Paying attention: herbalism from the ground up.

(This is the last post in a series on my herbal philosophy. Previous posts in the series: The body is an ecosystem, The body is not a war zone, Escaping the body-as-battleground trap and Respecting human ecology.)

My approach to herbal practice is very simple: pay attention.

Pay attention to plants. Look at them. Touch them. Smell them. Taste them. Spend time with them. Get to know what they like, where they hang out, what they’re up to. Learn who their relatives are. Learn their history with humans.

Pay attention to people. Watch them. Listen to them. Don’t pretend you know all about them. Investigate carefully. Ask questions and listen to the answers. Follow the threads. Don’t ignore nagging ideas in the back of your mind. Study how bodies work. Don’t expect to figure everything out.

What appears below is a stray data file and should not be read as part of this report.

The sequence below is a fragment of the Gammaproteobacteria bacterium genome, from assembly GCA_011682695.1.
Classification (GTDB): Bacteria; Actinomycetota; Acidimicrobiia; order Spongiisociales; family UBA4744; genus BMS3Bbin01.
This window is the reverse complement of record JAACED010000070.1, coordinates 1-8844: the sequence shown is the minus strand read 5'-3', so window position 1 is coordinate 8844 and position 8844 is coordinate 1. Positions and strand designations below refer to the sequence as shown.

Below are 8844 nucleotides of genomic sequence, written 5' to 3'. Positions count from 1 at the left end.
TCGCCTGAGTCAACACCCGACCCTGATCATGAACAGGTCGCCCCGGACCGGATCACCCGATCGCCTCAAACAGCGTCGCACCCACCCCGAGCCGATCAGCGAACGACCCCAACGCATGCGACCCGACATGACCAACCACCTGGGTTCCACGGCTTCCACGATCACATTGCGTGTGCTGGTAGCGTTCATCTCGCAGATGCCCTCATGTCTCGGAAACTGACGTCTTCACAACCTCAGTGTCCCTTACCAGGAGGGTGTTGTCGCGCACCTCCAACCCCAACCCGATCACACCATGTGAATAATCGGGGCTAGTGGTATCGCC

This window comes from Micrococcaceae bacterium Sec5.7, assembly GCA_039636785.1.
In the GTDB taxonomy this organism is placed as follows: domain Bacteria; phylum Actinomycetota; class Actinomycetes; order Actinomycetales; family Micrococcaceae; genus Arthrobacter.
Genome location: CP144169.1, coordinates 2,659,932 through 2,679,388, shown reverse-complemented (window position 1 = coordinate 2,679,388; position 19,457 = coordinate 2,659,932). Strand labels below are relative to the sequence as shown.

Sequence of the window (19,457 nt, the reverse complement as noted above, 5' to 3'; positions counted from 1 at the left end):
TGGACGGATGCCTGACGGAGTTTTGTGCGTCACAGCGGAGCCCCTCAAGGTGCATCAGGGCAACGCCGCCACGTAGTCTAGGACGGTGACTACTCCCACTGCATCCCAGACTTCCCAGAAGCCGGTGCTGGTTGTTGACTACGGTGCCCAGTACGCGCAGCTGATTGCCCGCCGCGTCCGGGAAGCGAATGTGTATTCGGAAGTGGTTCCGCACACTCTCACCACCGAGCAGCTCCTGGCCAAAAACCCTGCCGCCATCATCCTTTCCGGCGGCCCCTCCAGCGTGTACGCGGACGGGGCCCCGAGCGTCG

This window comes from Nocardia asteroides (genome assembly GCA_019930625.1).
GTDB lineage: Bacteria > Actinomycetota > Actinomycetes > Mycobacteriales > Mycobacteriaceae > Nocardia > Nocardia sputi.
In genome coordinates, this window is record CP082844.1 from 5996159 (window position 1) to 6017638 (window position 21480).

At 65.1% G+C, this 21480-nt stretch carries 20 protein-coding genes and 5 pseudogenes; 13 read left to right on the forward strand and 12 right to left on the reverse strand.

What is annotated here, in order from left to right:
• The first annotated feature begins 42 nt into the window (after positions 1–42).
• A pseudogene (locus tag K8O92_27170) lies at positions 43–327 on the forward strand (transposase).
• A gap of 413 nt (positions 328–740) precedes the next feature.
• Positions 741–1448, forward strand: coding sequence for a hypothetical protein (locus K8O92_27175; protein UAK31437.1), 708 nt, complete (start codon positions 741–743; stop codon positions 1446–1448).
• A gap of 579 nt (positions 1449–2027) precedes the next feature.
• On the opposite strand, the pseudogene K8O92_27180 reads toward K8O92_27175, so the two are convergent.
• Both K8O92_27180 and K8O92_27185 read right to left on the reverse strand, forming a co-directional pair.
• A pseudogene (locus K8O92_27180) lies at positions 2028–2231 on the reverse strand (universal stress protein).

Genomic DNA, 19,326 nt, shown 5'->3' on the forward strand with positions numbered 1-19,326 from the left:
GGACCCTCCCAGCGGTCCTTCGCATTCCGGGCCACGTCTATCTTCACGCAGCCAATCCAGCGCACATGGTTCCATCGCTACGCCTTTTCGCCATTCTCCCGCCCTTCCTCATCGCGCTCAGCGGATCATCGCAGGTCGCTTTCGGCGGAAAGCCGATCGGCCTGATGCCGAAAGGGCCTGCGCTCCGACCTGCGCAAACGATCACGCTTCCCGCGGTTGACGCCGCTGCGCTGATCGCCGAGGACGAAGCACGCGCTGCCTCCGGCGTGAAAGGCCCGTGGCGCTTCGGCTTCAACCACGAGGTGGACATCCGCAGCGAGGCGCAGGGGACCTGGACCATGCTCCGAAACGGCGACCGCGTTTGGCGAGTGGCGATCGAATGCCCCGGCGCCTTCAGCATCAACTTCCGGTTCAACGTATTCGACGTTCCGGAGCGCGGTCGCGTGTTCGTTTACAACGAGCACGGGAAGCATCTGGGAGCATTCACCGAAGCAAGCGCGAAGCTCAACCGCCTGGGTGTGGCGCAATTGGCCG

Pay attention to ecosystems. Notice things affecting each other. Remember the microscopic and the macroscopic, the inside and the outside. Observe elemental qualities: heat and cold, moisture and dryness, tension and laxity, intensity and lack. Discern where support is needed.

Pay attention. That’s all.

4 Comments »

  1. Kiva Rose said,

    March 8, 2007 @ 10:10 am

    So simple and so very true. Thank you, Rebecca.

  2. Maria said,

    March 10, 2007 @ 8:12 pm

    I like this! I just started saying “pay attention” to my 3 year old, instead of “be careful”. Instead of having her worry about getting hurt or being to careful to experience life, she is learning to pay attention to her surroundings and her world, and so am I.

  3. carol capolungo said,

    March 10, 2007 @ 8:29 pm

    I am so happy for you that you have found your freedom to be who you are in this way, with the plants. I feel that it is the deepest kind of paying attention.

  4. crabappleherbs said,

    March 11, 2007 @ 12:03 am

    Maria, what a great idea for a little kid! It’s always grated on me when people constantly tell their kids to be careful, as if the world is a dangerous place.

    And thank you, mother, for your encouragement.

    (You two live in the same town, you know.)

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